Pine Cone Ginger~~ More than Just a Pretty Face in Your Yard
Around and about
Don't Worry if your Pine Cone Ginger Looks Like This...Dormant time now
Cones are beginning to appear....the first ones this year
Pretty little cone, early stages July 2016
Baby cone July 2016
Tall and Healthy...Transplanted in the Spring...Beautiful Cones Should Come Along in a Few Months
This unusual plant will keep you fascinated and will provide a cascade of brilliant colors at it grows. The pine cone ginger has been tucked up in my backyard and I did not know her secret. Until a few short days ago, I have only witnessed the leaves rustling in the evening breeze as i strolled around the property where I reside. I have seen the cones before in state parks I have walked through but as long as I have lived in Florida I have never had them growing in my yard.
It is so exciting to me. A week or so ago I was in my back yard. I spied a cone-thingy growing on a sturdy stem under the canopy of trees and luxurious leafy plants surrounding them. The first day or two all that I could see was a tightly closed cone very much like a pine cone but it was the green you can find only in nature, that cannot be replicated by all of the efforts of man or womankind. The closest I can come to describing the color is lime sherbet with a generous serving of cream stirred in to give it a light, tantalizing shade.
Watching the change
Watching the cones become a daily ritual. After about three days, a perky yellow bloom emerged. Then a day or two later, a second bloom. A few days after that a very tighly wound leave stalk emerged standing tall. A few days later the leafy stalk turned into a leaf or two.
As luck would have it, I had not located the name of this plant but I had photographed it in case I would ever have the opportunity to share this story. A few days ago, my friend emailed me and said, 'I am clearing some pine cone ginger from around my home. Would you like some?' Since I will always take plants, I of course jumped at the chance to receive them.
When she delivered them, I was excited to find that they were the plants I had been watching spring forth and develop in my backyard. I planted them by my fence today. As I planted them, I found some are turning red. As soon as I got them planted, I ran to the back to see mine. They are also beginning to turn red. What an exciting day it has been. The reddish looking ones in the pictures are the ones I have photographed as green ones that have now changed color.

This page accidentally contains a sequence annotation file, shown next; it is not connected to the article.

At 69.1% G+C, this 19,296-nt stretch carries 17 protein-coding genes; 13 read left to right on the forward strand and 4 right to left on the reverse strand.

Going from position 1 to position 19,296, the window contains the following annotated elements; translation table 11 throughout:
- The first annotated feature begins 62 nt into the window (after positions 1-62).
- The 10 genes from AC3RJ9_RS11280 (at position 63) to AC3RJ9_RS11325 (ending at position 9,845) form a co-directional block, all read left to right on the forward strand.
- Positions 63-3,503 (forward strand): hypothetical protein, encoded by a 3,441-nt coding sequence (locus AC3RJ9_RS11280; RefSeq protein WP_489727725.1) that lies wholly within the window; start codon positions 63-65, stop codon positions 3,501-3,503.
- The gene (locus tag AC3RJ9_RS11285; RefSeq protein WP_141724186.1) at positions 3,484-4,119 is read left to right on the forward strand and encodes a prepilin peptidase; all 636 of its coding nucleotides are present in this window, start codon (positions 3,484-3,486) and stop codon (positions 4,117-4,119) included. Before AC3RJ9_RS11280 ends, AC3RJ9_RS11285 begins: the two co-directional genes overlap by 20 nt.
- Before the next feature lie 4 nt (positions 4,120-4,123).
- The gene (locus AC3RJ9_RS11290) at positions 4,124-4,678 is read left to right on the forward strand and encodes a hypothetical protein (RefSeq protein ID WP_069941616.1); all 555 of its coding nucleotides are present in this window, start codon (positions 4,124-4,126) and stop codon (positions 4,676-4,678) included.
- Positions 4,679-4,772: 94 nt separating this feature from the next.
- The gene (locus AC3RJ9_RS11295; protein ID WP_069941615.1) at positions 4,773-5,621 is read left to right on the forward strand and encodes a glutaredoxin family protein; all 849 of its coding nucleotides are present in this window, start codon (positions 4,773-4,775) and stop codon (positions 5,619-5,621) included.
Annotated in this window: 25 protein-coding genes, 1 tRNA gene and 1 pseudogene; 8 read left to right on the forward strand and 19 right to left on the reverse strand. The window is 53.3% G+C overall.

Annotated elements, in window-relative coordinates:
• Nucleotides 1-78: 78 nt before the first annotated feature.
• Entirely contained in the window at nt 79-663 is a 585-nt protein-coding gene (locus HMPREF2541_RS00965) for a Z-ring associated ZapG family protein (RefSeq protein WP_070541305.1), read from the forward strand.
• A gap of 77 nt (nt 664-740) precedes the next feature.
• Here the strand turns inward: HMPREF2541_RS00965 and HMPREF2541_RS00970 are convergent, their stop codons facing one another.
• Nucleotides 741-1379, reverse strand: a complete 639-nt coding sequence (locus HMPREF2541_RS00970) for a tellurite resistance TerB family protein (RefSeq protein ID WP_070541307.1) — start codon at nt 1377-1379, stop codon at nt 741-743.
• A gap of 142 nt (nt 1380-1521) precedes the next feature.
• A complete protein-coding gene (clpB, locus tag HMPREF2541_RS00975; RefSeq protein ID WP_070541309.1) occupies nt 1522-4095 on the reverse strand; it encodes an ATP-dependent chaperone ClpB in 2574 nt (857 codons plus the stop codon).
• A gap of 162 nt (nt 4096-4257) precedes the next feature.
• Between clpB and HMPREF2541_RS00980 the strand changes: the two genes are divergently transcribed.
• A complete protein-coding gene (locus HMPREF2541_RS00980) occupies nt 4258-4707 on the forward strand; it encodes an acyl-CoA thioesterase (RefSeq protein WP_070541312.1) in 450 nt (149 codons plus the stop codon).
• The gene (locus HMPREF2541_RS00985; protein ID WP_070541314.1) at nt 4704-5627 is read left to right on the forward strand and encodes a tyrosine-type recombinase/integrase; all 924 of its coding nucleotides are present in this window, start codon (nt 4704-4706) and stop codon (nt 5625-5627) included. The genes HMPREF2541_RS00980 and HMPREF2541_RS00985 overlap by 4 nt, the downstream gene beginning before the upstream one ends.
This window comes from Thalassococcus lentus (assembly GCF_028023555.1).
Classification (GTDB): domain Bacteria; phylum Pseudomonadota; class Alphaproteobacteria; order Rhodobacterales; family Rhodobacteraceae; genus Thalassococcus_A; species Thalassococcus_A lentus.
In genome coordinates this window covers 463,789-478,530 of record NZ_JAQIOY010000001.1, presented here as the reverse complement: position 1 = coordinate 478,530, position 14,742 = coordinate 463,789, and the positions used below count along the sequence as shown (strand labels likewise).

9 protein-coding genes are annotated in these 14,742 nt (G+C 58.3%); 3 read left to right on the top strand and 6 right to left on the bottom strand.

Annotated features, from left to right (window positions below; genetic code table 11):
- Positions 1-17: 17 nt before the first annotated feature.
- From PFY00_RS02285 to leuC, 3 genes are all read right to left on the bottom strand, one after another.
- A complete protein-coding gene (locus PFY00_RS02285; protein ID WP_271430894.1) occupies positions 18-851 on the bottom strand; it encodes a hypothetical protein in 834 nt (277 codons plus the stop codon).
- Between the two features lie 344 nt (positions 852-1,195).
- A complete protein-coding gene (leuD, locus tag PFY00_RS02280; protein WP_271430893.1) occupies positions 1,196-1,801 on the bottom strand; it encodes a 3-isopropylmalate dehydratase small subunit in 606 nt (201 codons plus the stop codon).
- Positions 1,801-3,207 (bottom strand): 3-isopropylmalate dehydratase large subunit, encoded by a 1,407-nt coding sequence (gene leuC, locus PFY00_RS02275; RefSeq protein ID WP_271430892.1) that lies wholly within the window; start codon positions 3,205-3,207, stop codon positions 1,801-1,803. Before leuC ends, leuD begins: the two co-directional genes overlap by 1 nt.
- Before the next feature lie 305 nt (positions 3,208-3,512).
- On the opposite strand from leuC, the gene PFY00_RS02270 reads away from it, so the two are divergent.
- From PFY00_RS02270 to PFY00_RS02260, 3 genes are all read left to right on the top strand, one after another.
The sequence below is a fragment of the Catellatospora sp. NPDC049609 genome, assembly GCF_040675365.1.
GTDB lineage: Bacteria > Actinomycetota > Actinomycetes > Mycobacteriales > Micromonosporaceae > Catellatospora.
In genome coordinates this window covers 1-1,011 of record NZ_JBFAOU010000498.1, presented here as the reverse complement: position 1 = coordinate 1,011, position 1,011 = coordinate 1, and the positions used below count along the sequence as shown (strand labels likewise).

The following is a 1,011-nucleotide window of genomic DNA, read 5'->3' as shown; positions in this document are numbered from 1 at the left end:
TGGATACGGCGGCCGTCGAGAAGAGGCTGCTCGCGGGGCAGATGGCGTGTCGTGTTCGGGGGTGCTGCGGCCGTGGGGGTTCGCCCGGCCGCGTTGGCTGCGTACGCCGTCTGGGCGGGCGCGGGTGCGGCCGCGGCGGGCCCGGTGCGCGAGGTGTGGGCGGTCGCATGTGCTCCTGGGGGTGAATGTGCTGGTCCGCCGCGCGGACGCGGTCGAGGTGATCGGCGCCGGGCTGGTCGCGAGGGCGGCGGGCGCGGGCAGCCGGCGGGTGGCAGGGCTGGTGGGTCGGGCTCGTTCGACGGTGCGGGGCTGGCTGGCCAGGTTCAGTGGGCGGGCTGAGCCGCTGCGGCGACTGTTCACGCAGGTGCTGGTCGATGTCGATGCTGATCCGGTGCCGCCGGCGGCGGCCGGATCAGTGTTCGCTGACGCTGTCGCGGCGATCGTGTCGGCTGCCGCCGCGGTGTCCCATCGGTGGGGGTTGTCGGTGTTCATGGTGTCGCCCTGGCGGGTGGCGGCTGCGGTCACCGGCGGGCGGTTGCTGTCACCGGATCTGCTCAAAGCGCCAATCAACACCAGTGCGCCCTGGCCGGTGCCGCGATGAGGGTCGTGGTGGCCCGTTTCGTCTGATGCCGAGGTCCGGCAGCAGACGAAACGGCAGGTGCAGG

Pinecone ginger is sometimes known by the name shampoo ginger, bitter gnger, wild ginger.
It is of the famly: Zingiberaceae
Facts about the pinecone ginger
- They are mainly tropical plants which grow well in zone 8 but are also said to grow in zones 9-11.( I would investigate before trying to grow them in colder zones.)
- They grow from four feet to seven feet in height.
- They form 'pinecones' which bloom and then produce leaves.
- The cones can be a pale green and then turn to a red hue.
- They make lush, tropical growth for enhancing your landscape.
- They will overtake the area however so it is wise to keep an eye on them and thin out as needed. Share with neighbors.
Elxir for Cleansing Hair from the Red Cone
Washing Hair with Liquid from Pine Cone Ginger
This morning I gently squeezed the liquid from a cone. I emptied it on my hair, rubbed it around as if using shampoo, and then rinsed. It can be left on your hair if desired. My hair feels as clean as if I had used shampoo. Perhaps it is even a bit cleaner as I did not need to worry about any residue being left behind on my hair.
Watching them emerge
In the beginning ...the tightly closed cone is all that I was allowed to see.
After a day or two...two fragile looking pale yellow blossoms appeared
Several days later.....a tightly closed leaf emerged, stanidng tall and straight
A week or so later......a tightly closed leaf emerged standing closely to a now reddish pine cone ginger.
After weeks, an abundance of leaves that seem to be designed to wave in the breeze and cool the land will emerge.
Some leaves add a splash of color as they are variegated.
Lush abundant leaves that rustle in the evening remind us of the need to luxuriate in the calm of nature.
More than beauty
We can see that these will be a welcome addition to landscape that can accommodate it. It will take over if not monitored because it grows well and spreads easily on its own.
As the banner reads at the beginning, this is not just a pretty face. It is also known for other reasons. In Hawaii, for example, it is found in the Awapuhi family of plants and is the main ingredient in Awapuhi shampoo. It is used in shampoos and conditioners in other areas around the world as well.
One source stated that the ginger root of this plant can be eaten but that it is bitter. It is not the one commonly used for ginger that we use in our cooking. I would suggest researching this thoroughly as I only read that in one source that I came across. The leaves were used by some to wrap meat in which would season it.
Another known use for the pine cone ginger is for healing purposes. In some locations the roots are harvested, kept cool, and used for healing. Other uses for this plant are given at the following link.
Information regarding the Hawaii connection to this plant that undergoes a metamorphosis that is sure to intrigue you will be found at ehow. That was my source for the little tidbit about Hawaii.
Perhaps you will wish to give these a home in your yard. They are easy to grow and care for. Provide some sun some shade for a home, well draining not overly rich loam for a home. Trim them back some after all of the growth has stopped for the year. They will come back new and fresh the nest spring my friend tells me. I have not experienced that yet so I have that to look forward to next spring.
Brilliant greens and reds
© 2012 Patricia Scott